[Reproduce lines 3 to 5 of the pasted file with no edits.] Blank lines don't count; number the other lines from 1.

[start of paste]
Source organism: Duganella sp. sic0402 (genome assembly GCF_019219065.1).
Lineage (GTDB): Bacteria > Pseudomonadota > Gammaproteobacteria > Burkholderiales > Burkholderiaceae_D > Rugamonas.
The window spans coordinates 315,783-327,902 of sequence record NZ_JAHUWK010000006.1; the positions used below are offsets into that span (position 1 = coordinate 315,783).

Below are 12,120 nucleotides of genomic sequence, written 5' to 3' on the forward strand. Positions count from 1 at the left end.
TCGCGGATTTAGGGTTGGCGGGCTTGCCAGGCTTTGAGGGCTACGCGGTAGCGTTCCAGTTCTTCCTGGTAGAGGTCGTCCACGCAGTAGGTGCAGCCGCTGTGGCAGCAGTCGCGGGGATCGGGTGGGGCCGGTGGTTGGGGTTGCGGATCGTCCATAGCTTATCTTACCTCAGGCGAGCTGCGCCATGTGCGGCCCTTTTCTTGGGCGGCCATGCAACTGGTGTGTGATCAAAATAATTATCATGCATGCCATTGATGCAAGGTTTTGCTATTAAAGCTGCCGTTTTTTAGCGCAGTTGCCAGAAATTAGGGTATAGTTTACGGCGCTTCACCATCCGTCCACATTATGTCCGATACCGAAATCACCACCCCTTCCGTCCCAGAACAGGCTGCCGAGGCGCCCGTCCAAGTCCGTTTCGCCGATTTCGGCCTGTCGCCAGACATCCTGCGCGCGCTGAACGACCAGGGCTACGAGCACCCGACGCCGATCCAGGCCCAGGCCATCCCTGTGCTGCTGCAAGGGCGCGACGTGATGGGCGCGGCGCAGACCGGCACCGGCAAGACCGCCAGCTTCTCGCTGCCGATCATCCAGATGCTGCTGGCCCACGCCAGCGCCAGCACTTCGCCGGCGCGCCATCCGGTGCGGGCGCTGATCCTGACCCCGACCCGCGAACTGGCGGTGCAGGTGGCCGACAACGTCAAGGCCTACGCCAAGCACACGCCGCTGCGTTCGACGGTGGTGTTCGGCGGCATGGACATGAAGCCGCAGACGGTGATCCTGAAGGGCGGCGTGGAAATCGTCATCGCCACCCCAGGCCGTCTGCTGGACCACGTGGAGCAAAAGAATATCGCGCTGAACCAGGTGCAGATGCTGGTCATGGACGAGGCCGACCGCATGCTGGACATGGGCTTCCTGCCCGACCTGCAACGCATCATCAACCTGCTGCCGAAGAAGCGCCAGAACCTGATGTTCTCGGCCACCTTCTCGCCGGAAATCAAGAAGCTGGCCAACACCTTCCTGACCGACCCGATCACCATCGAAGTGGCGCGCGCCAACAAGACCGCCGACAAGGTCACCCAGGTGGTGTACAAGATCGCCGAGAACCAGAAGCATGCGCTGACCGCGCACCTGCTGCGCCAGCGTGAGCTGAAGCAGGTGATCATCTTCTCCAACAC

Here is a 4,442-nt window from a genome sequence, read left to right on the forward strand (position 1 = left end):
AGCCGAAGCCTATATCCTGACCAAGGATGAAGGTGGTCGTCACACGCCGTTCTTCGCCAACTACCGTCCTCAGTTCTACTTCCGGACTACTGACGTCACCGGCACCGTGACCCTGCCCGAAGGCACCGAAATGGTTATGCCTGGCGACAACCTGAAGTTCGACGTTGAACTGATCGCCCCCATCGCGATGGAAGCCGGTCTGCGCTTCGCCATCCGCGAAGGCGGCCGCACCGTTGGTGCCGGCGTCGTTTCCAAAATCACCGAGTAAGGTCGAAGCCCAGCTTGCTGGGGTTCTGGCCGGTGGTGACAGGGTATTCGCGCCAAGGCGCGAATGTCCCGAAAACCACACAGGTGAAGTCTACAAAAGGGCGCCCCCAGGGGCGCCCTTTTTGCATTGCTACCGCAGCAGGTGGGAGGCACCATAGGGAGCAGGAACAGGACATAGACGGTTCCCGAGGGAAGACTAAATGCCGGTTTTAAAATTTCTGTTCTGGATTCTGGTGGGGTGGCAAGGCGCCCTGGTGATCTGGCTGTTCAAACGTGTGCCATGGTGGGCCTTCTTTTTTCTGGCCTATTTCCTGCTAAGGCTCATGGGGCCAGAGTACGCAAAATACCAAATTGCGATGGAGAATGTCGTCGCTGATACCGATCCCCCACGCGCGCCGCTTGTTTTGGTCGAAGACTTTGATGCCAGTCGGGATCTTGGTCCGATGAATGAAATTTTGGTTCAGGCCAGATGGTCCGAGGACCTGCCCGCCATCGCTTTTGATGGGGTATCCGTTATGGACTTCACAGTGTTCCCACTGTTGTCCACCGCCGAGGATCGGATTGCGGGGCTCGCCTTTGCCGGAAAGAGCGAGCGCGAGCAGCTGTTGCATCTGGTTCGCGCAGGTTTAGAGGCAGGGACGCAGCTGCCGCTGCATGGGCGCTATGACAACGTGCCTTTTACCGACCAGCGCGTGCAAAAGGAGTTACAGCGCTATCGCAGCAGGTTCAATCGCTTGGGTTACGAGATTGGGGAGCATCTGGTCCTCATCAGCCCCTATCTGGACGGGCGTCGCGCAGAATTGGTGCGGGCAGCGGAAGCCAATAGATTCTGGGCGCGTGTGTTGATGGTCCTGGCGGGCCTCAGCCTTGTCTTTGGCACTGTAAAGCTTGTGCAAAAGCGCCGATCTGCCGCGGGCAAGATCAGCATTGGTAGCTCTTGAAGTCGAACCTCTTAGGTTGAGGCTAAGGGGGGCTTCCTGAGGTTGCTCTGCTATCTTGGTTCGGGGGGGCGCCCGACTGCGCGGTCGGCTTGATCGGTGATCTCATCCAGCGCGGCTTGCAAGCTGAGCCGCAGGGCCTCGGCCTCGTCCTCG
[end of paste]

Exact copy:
The window spans coordinates 315,783-327,902 of sequence record NZ_JAHUWK010000006.1; the positions used below are offsets into that span (position 1 = coordinate 315,783).

Below are 12,120 nucleotides of genomic sequence, written 5' to 3' on the forward strand. Positions count from 1 at the left end.
TCGCGGATTTAGGGTTGGCGGGCTTGCCAGGCTTTGAGGGCTACGCGGTAGCGTTCCAGTTCTTCCTGGTAGAGGTCGTCCACGCAGTAGGTGCAGCCGCTGTGGCAGCAGTCGCGGGGATCGGGTGGGGCCGGTGGTTGGGGTTGCGGATCGTCCATAGCTTATCTTACCTCAGGCGAGCTGCGCCATGTGCGGCCCTTTTCTTGGGCGGCCATGCAACTGGTGTGTGATCAAAATAATTATCATGCATGCCATTGATGCAAGGTTTTGCTATTAAAGCTGCCGTTTTTTAGCGCAGTTGCCAGAAATTAGGGTATAGTTTACGGCGCTTCACCATCCGTCCACATTATGTCCGATACCGAAATCACCACCCCTTCCGTCCCAGAACAGGCTGCCGAGGCGCCCGTCCAAGTCCGTTTCGCCGATTTCGGCCTGTCGCCAGACATCCTGCGCGCGCTGAACGACCAGGGCTACGAGCACCCGACGCCGATCCAGGCCCAGGCCATCCCTGTGCTGCTGCAAGGGCGCGACGTGATGGGCGCGGCGCAGACCGGCACCGGCAAGACCGCCAGCTTCTCGCTGCCGATCATCCAGATGCTGCTGGCCCACGCCAGCGCCAGCACTTCGCCGGCGCGCCATCCGGTGCGGGCGCTGATCCTGACCCCGACCCGCGAACTGGCGGTGCAGGTGGCCGACAACGTCAAGGCCTACGCCAAGCACACGCCGCTGCGTTCGACGGTGGTGTTCGGCGGCATGGACATGAAGCCGCAGACGGTGATCCTGAAGGGCGGCGTGGAAATCGTCATCGCCACCCCAGGCCGTCTGCTGGACCACGTGGAGCAAAAGAATATCGCGCTGAACCAGGTGCAGATGCTGGTCATGGACGAGGCCGACCGCATGCTGGACATGGGCTTCCTGCCCGACCTGCAACGCATCATCAACCTGCTGCCGAAGAAGCGCCAGAACCTGATGTTCTCGGCCACCTTCTCGCCGGAAATCAAGAAGCTGGCCAACACCTTCCTGACCGACCCGATCACCATCGAAGTGGCGCGCGCCAACAAGACCGCCGACAAGGTCACCCAGGTGGTGTACAAGATCGCCGAGAACCAGAAGCATGCGCTGACCGCGCACCTGCTGCGCCAGCGTGAGCTGAAGCAGGTGATCATCTTCTCCAACAC